Wellington, July 29, 2020
Rogue poll or not, Judith Collins’ first fortnight as National Leader has not been without its stumbles – and there is precious little time for her to turn that around,
Collins’ arched eyebrows are a handy feature for political cartoonists to exaggerate and they were almost certainly close to the ceiling when the results of the latest Newshub-Reid Research poll were presented to her.
At 25.1%, National’s caucus would be almost halved, while Labour on more than 60% would command an overwhelming majority in Parliament.
Little wonder then that Collins and co took issue with the findings.
Of course, National is not the first party to question the accuracy of a poll it dislikes. But most, New Zealand First aside, resist the urge to issue a formal press release rubbishing the result, as Campaign Chair and Deputy Leader Gerry Brownlee did.
It carried a whiff of desperation, an attempt to stop a stampede away from the Party if it was perceived as a lost cause.
No definitive answer
But what about the substantive issue – was the poll in fact “a rogue”, as Brownlee labelled it?
The paucity of public polling in New Zealand makes that difficult to answer definitively: Newshub’s latest survey came more than two months after its last one, while there have been only seven public polls during the four months since the country entered lockdown.
Brownlee did not offer up much to substantiate his allegations, with his reference to the glowing findings of a Stuff-Massey University election survey undermined somewhat by the fact that, as Stuff itself acknowledges, the self-selecting sample means it is not scientifically accurate.
We should have a better idea of Newshub’s accuracy by the end of the week, with One News expected to release its latest Colmar Brunton poll.
But even if it does prove to be an outlier, the ‘real’ figure is unlikely to be enough to give National much comfort – and there are reasons for broader concern beyond the headline numbers.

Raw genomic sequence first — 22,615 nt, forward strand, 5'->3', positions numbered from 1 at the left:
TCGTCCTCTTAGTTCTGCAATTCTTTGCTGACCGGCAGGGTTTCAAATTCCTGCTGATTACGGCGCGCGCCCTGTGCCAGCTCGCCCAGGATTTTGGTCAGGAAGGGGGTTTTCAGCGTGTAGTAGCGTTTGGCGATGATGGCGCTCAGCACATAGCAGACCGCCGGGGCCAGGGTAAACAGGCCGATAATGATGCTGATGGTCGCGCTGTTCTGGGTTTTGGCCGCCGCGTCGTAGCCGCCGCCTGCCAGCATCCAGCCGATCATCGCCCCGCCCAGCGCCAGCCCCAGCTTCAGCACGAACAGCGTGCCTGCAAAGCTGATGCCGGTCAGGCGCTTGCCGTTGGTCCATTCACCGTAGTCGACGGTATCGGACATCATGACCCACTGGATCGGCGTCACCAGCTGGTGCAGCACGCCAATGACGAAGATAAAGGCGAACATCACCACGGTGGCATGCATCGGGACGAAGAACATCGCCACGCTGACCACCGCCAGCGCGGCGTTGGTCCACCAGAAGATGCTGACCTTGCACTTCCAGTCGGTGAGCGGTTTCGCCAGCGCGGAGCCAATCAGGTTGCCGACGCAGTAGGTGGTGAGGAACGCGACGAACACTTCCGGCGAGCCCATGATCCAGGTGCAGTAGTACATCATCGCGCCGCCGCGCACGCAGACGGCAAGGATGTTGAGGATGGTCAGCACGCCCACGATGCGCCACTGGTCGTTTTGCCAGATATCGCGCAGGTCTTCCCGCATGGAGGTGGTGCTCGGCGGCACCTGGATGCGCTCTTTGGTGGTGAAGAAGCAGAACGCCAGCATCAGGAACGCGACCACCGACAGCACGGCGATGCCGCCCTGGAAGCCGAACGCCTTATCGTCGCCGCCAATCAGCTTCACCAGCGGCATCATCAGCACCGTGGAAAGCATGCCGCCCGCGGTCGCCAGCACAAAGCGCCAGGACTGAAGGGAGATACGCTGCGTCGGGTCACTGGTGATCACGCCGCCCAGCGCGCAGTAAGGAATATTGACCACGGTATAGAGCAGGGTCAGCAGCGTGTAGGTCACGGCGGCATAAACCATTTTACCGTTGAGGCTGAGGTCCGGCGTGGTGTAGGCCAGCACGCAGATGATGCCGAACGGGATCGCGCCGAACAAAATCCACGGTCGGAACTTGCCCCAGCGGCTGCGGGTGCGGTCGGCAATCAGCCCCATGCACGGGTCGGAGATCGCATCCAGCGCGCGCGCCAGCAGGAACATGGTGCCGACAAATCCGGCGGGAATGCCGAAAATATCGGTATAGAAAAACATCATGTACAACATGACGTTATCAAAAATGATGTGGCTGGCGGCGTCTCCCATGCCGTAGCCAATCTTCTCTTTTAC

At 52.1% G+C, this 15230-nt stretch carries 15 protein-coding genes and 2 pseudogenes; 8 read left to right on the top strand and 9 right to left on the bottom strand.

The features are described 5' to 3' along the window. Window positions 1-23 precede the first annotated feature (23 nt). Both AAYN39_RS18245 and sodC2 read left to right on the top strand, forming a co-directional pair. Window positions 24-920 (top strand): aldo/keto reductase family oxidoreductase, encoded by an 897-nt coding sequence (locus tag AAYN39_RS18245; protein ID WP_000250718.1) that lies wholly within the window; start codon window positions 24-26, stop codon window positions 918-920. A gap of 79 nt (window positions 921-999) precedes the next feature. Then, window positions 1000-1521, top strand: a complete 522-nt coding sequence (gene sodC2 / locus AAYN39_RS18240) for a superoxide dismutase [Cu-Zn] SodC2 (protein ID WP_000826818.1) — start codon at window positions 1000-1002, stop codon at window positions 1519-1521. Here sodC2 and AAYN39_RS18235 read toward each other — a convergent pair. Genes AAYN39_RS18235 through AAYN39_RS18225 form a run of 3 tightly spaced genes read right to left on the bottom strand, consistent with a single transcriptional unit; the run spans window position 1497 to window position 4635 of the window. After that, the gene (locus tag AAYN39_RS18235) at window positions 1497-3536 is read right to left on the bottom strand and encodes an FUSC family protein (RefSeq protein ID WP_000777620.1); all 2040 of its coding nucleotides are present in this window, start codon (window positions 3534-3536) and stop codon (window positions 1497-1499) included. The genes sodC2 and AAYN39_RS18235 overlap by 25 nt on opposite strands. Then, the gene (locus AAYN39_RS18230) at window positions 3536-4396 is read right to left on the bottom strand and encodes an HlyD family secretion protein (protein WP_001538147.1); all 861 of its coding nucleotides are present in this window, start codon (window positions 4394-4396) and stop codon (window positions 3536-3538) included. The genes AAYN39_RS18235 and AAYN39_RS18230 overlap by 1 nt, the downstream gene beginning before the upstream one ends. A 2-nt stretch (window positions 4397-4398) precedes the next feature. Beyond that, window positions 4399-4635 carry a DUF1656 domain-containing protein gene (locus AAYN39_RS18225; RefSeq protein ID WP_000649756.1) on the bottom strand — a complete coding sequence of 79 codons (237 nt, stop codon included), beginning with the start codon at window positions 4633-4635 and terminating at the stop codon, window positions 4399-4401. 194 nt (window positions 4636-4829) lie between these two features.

Labour wins public trust
Take Newshub’s finding, backed by an Ipsos poll in May, that Labour is now more trusted than National on the issue of economic management.
That reputation as a responsible fiscal steward has always been the Party’s trump card, as evidenced by the many times it has previously accused Labour of a fiscal hole in its numbers on the campaign trail.
With the economic recovery front of mind for many Kiwi voters, it would normally seem fertile territory for National to make up some ground – but that line of attack may not get the traction the party would usually expect.
Then there is Collins herself. While it is her colleagues who have let the Party down most in recent weeks, the Leader herself has made the occasional fumble.
Taking a dig at the Government over its handling of managed isolation facilities on Monday, Collins remarked to a Palmerston North crowd: “When I was Minister of Corrections, nobody escaped.”
As a number of people were quick to point out on social media, that was not quite true – in fact, there were more than 20 escapes during her two stints in the role.
What a joke!
Collins’ response? “When my eyebrow goes up, it’s a joke.”
Fairly or otherwise, it brought to mind the hackneyed quip: “How do you know a politician is lying? When their lips are moving.”
The escapee quip was fairly benign – less so her claim this week that Ardern had known about former Minister Iain Lees-Galloway’s office affair, despite the Prime Minister’s categorical denial.
Ditto her suggestion on Tuesday that there were questions to be answered about whether Iranian journalist Behrouz Boochani had jumped the queue to secure refugee status in New Zealand last week (several refugee advocates have said there is no ‘queue’ of refugees to jump in the first place).
In the latter case, Collins said she was not asserting any wrongdoing, merely asking for more information – but as an experienced politician like her well knows, framing a question in a certain way can be as good as making an allegation.
More importantly, there is little sense of what a National-led government under Collins would actually look like in terms of policy.
The Party is yet to release any fiscal plan outlining its spending proposals, while the constant roading announcements are beginning to border on self-parody.
With less than six weeks until the start of advance voting, there is precious little time for Collins and her MPs to convince voters that National is not on a road to nowhere.
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Sam Sachdeva is Political Editor at Newsroom. He covers Foreign Affairs, Trade, Defence and Security Issues. The above article and picture have been reproduced under a Special Arrangement.